As I prepare to graduate, I sit at my desk in The Collegian office and ponder how I got to this point. After a host of unfulfilled expectations following high school, I feel better about my life and its direction now than I ever have.
I have used the bully pulpit of The Collegian many times the past couple of years to share my political, academic and personal views, as well as my opinions of Cameron University, both positive and negative. I want to take one last opportunity to use the voice of Aggie Central to thank the two professors who have been essential to the course that will take me across the stage May 7.
I re-entered Cameron in the spring of 2007 after spending a year in Baghdad with the Oklahoma Army National Guard. I had been out of high school since 2001 and had only slightly more college credits than I had months on active duty. I was unsure of myself and frustrated with the arc my life had taken. That summer, I took Oklahoma Government and Politics with Dr. Melody Huckaby and found a mentor that I cannot thank enough.
Dr. Huckaby always took an interest in my learning. She made a point to tell me how much potential I had and what she thought I could accomplish. She persuaded me to change my major to Political Science, and she organized trips to law schools and graduate schools to give her students an idea of what they entailed and how attainable they were.
On her weekends, she gave free preparation courses for the LSAT and GRE and shared what she had learned long after taking the examinations herself. Similar courses cost upwards of $1,000, but Dr. Huckaby spent her personal time doing it mostly for free. When $20 was required, the money went directly into the travel budget for the Law and Politics Club. The past two years, she organized trips to Europe for her students to experience the birthplaces of democracy (Greece) and the Renaissance (Italy).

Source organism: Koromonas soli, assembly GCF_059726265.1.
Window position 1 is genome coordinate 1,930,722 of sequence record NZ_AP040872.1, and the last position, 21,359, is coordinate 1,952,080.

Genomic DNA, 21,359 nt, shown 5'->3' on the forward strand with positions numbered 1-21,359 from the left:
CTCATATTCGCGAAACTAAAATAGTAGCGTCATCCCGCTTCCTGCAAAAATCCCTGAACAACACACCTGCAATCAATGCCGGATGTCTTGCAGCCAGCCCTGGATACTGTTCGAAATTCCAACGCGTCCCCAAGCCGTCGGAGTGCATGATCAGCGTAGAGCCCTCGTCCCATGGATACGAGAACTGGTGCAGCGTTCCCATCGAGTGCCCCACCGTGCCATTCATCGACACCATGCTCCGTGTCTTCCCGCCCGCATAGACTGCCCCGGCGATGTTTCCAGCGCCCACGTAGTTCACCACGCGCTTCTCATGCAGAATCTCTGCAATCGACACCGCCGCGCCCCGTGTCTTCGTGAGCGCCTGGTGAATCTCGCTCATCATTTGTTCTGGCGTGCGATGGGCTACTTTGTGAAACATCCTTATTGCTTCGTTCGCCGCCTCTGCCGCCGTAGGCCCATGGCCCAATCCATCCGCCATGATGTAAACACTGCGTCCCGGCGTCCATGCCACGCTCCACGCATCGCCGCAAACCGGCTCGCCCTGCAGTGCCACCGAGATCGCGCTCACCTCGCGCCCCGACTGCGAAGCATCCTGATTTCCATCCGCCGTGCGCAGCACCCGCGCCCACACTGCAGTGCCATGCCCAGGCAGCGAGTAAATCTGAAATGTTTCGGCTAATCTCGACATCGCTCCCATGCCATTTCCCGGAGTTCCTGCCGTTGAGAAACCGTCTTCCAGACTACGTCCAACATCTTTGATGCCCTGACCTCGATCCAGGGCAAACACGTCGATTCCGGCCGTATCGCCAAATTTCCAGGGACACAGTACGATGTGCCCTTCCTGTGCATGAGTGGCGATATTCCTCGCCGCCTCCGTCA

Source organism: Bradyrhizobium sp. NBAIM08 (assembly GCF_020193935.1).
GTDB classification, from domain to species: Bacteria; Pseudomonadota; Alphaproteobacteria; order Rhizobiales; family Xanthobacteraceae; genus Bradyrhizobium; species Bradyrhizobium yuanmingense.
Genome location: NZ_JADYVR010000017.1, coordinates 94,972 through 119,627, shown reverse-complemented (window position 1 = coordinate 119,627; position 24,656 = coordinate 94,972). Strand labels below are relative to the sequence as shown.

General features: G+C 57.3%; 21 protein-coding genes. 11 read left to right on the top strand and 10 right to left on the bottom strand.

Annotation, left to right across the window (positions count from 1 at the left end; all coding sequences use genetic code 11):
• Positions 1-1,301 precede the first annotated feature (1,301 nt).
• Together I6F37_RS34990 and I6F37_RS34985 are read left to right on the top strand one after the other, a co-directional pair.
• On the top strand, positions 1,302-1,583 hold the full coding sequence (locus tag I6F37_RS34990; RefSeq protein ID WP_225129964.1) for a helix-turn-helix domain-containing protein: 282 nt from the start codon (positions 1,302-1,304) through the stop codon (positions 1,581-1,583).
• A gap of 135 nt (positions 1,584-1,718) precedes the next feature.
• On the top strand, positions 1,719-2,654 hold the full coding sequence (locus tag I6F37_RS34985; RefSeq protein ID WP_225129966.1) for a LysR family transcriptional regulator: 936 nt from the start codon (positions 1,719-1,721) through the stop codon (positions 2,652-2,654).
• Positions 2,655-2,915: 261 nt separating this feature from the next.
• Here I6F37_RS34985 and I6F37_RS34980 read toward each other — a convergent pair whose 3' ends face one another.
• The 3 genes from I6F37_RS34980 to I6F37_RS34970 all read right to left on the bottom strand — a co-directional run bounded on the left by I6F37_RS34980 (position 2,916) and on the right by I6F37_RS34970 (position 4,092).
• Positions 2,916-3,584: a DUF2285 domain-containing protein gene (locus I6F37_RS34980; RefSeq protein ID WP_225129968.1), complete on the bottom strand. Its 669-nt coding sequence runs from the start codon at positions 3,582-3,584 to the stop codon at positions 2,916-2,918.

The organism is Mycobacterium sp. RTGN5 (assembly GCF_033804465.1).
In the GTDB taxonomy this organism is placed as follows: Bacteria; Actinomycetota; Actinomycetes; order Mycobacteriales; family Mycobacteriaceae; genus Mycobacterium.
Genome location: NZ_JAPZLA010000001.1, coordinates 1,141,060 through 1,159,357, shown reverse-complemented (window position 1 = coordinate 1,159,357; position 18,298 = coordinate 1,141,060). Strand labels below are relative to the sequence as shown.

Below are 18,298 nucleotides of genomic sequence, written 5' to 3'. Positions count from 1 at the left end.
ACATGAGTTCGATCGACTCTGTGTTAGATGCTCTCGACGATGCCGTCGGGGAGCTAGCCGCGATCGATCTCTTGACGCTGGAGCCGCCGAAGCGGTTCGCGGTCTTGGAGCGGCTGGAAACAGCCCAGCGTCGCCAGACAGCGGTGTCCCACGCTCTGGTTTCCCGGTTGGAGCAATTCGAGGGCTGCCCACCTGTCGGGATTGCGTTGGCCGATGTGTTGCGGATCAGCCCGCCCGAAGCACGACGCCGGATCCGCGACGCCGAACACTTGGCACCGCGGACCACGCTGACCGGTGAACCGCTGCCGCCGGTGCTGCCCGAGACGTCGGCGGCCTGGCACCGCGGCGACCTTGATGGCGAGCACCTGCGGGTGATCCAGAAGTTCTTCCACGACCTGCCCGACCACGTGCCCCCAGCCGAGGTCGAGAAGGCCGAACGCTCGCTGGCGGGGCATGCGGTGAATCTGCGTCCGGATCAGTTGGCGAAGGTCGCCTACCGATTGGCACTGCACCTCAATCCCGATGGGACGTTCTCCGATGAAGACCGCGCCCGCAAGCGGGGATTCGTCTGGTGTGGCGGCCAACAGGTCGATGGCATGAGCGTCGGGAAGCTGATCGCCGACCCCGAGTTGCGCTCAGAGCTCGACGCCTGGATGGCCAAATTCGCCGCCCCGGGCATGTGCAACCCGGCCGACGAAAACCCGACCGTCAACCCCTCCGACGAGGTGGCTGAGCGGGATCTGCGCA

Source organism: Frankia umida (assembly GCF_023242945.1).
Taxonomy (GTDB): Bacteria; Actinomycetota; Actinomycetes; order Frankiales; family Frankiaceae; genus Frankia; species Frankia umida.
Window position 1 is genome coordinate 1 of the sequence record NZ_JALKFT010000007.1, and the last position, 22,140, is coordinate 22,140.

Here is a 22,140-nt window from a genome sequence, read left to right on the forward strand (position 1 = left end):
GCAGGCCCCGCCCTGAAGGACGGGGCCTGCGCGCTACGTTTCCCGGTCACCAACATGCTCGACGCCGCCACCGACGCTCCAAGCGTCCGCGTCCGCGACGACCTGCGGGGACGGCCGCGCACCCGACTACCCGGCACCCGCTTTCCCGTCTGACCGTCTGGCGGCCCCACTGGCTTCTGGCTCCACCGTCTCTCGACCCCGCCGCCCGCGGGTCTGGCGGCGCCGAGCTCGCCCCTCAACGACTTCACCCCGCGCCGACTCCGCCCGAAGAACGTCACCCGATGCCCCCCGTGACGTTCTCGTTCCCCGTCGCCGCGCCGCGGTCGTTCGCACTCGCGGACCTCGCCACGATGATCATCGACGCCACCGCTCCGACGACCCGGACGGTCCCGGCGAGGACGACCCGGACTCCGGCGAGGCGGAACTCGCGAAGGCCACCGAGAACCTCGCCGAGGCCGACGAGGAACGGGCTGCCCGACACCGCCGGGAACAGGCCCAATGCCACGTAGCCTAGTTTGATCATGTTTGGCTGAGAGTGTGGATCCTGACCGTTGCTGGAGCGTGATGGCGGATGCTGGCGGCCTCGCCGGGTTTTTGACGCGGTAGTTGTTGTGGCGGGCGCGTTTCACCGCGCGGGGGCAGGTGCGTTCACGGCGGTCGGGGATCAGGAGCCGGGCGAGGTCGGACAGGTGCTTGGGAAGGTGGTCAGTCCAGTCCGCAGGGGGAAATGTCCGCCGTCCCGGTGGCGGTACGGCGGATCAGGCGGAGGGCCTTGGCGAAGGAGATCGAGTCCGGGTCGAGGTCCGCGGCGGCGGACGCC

I cannot thank her enough for the leadership she provided me as I realized what it was that I could accomplish. After considering giving up on college and entering the workforce in spring of 2007, I now find myself interviewing for internships and preparing to apply for law school. No one is more responsible for my change in goals than Dr. Huckaby, and no one exemplifies the quality that a Cameron education can provide more than her.
As I sit on my soapbox writing my last column, I am grateful for the opportunity that Dr. Christopher Keller gave me as a member of The Collegian as well. Without him, this and every other column I have written would have been relegated to just another online blog with few followers. As faculty adviser to The Collegian, Dr. Keller encouraged me to share my writing and join the staff as copy editor.
Because of the voice that The Collegian and Dr. Keller provided me, I was able to channel whatever it was I was feeling most strongly about into something constructive. Whether it is widely read or not, being given a student platform is something that is grossly underappreciated, but not by me.
Not every story I wrote was a column with all the leeway that I desired, but the entire experience was one that will aid me in the future. Interviewing President Cindy Ross and Vice President Glen Pinkston provided me with practical know-how that few research papers could parallel, and weekly deadlines seasoned me with the requisite responsibility that will be needed after I leave Cameron.
It wasn’t always easy balancing a full schedule with a job as a supervisor for a Fortune 50 company and a copy editor position for The Collegian, but it was well worth it. I always had a quiet setting to escape to between classes, and the computer The Collegian assigned to me was more compensation than I ever thought my writing would garner. Most of all, however, Dr. Keller was always just a shout away and never shied away from giving his opinion, both personally and professionally. For that I am grateful.
I am not sure if either professor realized how much they have influenced the course of my life over the past few years, but I hope they do now.